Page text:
I am officially now a “Girls” fan boy. Mark it down, put it in a paper, fly it from a plane: I’m not ashamed to say that I am like the most massive, not physically, as I’m only 6’1” and I avoided some of the more caloric excesses of the holidays, fan of the show that I know. Lena Dunham is a brilliant writer and actor, and the show has earned every little bit of praise that it’s gotten so far–and none of the negative reviews.
That said, this is not the space for a television review of the show. Sure, it has great cinematography, acting, direction, blocking, editing, etc., but the real highlight of the show is its casting and dialogue, and the choices that the show’s creators, Judd Apatow, he of “Knocked Up” and “Superbad” fame, is also a producer, make when trying to accurately portray life as it is it happens right now.
In terms of dialogue, the show is just miles ahead of most other visual media produced currently. “Skyfall” earned a billion dollars recently, and that movie has some of the worst, most cliche-ridden dialogue of the last several years. In “Girls,” however, characters talk and interact with each other in ways that seem ripped out of everyday life.
It is not just the content of the discussions, though it’s hard to imagine milennial characters dismaying about their ennui in anything other than milennialese; it is also the form of the discussions. Characters talk to each other with the dialogue and lingo of Twitter and Facebook and Snapchat. Kudos to Dunham. I am not saying that I know the inner lingo of the British intelligence top-secret underground, but I still imagine that the young stereotypical tech dweebs that they portrayed in the movie would still talk like young stereotypical tech dweebs, not Sir Walter Raleigh with a laptop.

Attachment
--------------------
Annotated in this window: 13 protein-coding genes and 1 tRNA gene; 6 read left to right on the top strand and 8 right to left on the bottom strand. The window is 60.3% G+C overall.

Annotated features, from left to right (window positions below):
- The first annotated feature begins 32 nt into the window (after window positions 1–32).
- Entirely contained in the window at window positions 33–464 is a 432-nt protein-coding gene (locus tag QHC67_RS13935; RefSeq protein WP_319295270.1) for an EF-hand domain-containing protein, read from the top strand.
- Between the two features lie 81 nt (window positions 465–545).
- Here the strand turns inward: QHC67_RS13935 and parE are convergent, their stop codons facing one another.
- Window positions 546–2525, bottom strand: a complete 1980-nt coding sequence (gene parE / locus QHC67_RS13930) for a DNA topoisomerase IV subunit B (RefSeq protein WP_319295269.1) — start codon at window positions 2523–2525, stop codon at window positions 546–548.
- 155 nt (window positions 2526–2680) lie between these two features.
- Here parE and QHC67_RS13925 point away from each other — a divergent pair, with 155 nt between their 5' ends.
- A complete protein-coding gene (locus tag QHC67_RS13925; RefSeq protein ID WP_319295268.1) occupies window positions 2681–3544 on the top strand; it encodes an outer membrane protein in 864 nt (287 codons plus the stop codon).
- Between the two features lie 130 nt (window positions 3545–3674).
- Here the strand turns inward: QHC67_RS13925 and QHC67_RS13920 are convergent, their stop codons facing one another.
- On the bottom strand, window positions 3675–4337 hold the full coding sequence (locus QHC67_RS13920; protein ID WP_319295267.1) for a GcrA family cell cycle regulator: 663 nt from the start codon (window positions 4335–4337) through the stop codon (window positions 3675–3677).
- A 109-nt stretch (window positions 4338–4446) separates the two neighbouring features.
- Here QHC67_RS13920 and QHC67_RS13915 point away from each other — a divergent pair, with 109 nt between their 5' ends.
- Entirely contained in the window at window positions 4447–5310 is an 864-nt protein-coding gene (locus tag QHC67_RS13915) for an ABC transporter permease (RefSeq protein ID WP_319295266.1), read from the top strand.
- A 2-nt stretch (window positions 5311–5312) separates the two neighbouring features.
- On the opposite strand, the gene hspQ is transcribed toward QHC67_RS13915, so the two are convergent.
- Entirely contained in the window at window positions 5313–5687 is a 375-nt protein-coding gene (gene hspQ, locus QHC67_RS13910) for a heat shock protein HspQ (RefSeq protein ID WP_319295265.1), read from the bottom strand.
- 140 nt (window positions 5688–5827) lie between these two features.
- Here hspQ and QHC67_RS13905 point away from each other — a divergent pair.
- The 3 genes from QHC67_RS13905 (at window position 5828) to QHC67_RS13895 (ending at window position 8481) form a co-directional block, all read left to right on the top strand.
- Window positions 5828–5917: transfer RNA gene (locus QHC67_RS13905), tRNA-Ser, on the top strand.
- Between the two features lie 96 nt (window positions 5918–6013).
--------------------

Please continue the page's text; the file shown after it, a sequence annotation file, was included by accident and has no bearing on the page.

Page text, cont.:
The casting of “Girls” is top-notch, too. Though there are certain characters that are attractive and put-together, both the main characters and the bit actors look more real than anything else on television. There’s a fair amount of nudity, but it’s not like most of the rest of the film/television industry in that there are only beautiful people. Authentic-looking folks are portrayed honestly and non-disparingingly, and there’s a range of body types and attractiveness levels. Compare this to the typical male gaze of shows like “Game of Thrones” and anything on network television. It is a heck of a lot more empowering and liberating to see women, especially on television, that don’t fit into the typical mold of what a bunch of 40-to-60 year old television producers think 18-to-35 year old males will want to see.
So maybe this did turn into a bit of a review piece, but I still want to make a larger point: there needs to be more stuff like “Girls” on television. Mass visual media has been dominated by a singular male focus for far too long, and this male focus has resulted in generations of women only seeing a few kinds of role models for what women look like. Less awful but still awful has been the portrayal of relationships, too, as sweeping unions of beautiful people who talk in poetry. Real life is not like that, and those “ums” and “uhhs” and “Facebook mes” are much more authentic than whatever drivel we get day after day from plastic-surgery ridden models as they try not to overact, should be easy after all that Botox, but nope, it’s not. Watch the show. Let the powers that be know that we want more of that stuff.